Sometimes child actors can be annoying even when they’re good, playing to adult notions of cuteness so adroitly that it’s a bit creepy. That’s also the problem with Sean Penn’s performance in I Am Sam, in which he plays an earnest Starbucks employee with the mental development of a 7-year-old. Fortunately, his Rain Man-ly mugging is balanced by a mature turn from actual child actor Dakota Fanning, as Sam’s beloved daughter, Lucy.
Lucy is introduced as a newborn, dumped on clueless but endlessly well-meaning Sam by his lover of convenience, a formerly homeless woman who’d rather return to the streets than assume parental responsibilities. (Hers is an even faster motherly getaway than Cate Blanchett’s in The Shipping News.) Bewildered by the squalling infant, Sam calls on his neighbor Annie (Dianne Wiest), whose agoraphobia prevents her from ever leaving her apartment.
Improbably, Sam and Annie—and a few of Sam’s mentally challenged pals—take successful care of Lucy until she’s 7, although there’s the occasional meltdown when Lucy’s inquiring spirit disrupts the routine her father needs. Aside from Starbucks, Sam lives for IHOP, the Beatles, and the book that features his namesake, Green Eggs and Ham, so an unexpected trip to Bob’s Big Boy can really freak him out. When Lucy (middle name: Diamond) outgrows Dr. Seuss, her schoolteacher assumes she’s outgrown Sam, too. Faster than Aimee Mann and Michael Penn can sing a chorus of “Two of Us,” Sam and Lucy’s theme song, a social worker has snatched Lucy and informed Sam that he can visit once a week.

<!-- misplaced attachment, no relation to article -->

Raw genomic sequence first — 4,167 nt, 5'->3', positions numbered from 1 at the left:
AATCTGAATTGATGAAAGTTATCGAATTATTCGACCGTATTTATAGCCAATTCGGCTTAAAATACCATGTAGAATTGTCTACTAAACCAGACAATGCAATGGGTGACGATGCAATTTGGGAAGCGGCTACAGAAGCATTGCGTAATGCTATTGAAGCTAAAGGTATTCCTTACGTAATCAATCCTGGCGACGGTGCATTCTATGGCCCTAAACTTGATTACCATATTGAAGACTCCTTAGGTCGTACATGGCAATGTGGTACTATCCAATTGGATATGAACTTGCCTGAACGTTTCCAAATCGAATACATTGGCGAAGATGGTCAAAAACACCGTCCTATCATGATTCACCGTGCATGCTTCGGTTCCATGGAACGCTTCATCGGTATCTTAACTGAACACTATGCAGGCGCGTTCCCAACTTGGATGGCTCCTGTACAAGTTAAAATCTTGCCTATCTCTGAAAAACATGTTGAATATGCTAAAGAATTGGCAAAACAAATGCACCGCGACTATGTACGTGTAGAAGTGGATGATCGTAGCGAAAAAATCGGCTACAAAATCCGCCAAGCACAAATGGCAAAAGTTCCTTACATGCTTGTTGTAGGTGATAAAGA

At this point, every maternal Hollywood actress in the vicinity gets involved: Mary Steenburgen appears briefly as an expert witness, Laura Dern surfaces as Lucy’s foster mother, and a crisply predictable Michelle Pfeiffer arrives as sharp-edged but soft-centered lawyer Rita (as in lovely) Harrison (as in George, this cinematic season’s fave moptop). If Sam must rescue Lucy—and vice versa—he’s also the man to save Rita, a Tab-drinking, Type A attorney who’s hated around the office—and apparently isn’t too popular with her husband or her son, either.
At first, Rita grudgingly assists Sam, who unknowingly embarrasses her into taking him as a pro bono client. Ultimately, though, she hails Sam for transforming her careerist life—the most pat development in a movie that’s not exactly afraid of formula. Director and co-writer Jessie Nelson, who previously made Corrina, Corrina and co-scripted The Story of Us, specializes in broken families, plucky kids, and unrevealing last-reel revelations. Although the anguish of the separated Sam and Lucy is palpable, the movie’s love-trumps-legalism moral is glib.
In fact, the movie is least credible when reality intrudes. The courtroom sequences, which profess to depict actual social issues, are less believable than the outright fairy tale of Sam and Lucy’s life, blessed by those benign demigods John, Paul, George, and Ringo (and impersonated on the soundtrack by such respectful cover-version performers as Rufus Wainwright, Sarah McLachan, and the Wallflowers, as well as Mann and Penn); it’s almost as if father and daughter lived in Pepperland. Still, Fanning’s performance gives I Am Sam an emotional kick it doesn’t entirely deserve; she embodies the real emotion in a tale that could have been merely mawkish. CP